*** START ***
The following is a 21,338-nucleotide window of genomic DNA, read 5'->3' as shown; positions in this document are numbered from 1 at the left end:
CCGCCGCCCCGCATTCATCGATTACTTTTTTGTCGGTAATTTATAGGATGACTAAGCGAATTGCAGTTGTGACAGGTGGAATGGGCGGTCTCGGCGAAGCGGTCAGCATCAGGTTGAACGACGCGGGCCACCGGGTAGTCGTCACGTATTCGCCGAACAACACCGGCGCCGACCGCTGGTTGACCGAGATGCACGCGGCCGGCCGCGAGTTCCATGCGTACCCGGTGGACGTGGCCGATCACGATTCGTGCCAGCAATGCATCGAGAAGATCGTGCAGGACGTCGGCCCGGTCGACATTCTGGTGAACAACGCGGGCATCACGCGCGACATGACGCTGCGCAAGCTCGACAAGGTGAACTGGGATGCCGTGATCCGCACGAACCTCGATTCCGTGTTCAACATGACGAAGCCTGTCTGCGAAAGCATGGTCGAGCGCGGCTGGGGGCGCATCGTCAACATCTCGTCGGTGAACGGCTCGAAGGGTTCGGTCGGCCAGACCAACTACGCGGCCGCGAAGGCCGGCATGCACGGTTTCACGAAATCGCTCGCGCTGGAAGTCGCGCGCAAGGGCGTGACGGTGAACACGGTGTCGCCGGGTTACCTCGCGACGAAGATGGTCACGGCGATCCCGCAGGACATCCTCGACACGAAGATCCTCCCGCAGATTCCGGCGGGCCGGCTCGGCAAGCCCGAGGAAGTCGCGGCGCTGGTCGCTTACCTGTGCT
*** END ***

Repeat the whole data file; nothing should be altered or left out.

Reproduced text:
The following is a 21,338-nucleotide window of genomic DNA, read 5'->3' as shown; positions in this document are numbered from 1 at the left end:
CCGCCGCCCCGCATTCATCGATTACTTTTTTGTCGGTAATTTATAGGATGACTAAGCGAATTGCAGTTGTGACAGGTGGAATGGGCGGTCTCGGCGAAGCGGTCAGCATCAGGTTGAACGACGCGGGCCACCGGGTAGTCGTCACGTATTCGCCGAACAACACCGGCGCCGACCGCTGGTTGACCGAGATGCACGCGGCCGGCCGCGAGTTCCATGCGTACCCGGTGGACGTGGCCGATCACGATTCGTGCCAGCAATGCATCGAGAAGATCGTGCAGGACGTCGGCCCGGTCGACATTCTGGTGAACAACGCGGGCATCACGCGCGACATGACGCTGCGCAAGCTCGACAAGGTGAACTGGGATGCCGTGATCCGCACGAACCTCGATTCCGTGTTCAACATGACGAAGCCTGTCTGCGAAAGCATGGTCGAGCGCGGCTGGGGGCGCATCGTCAACATCTCGTCGGTGAACGGCTCGAAGGGTTCGGTCGGCCAGACCAACTACGCGGCCGCGAAGGCCGGCATGCACGGTTTCACGAAATCGCTCGCGCTGGAAGTCGCGCGCAAGGGCGTGACGGTGAACACGGTGTCGCCGGGTTACCTCGCGACGAAGATGGTCACGGCGATCCCGCAGGACATCCTCGACACGAAGATCCTCCCGCAGATTCCGGCGGGCCGGCTCGGCAAGCCCGAGGAAGTCGCGGCGCTGGTCGCTTACCTGTGCT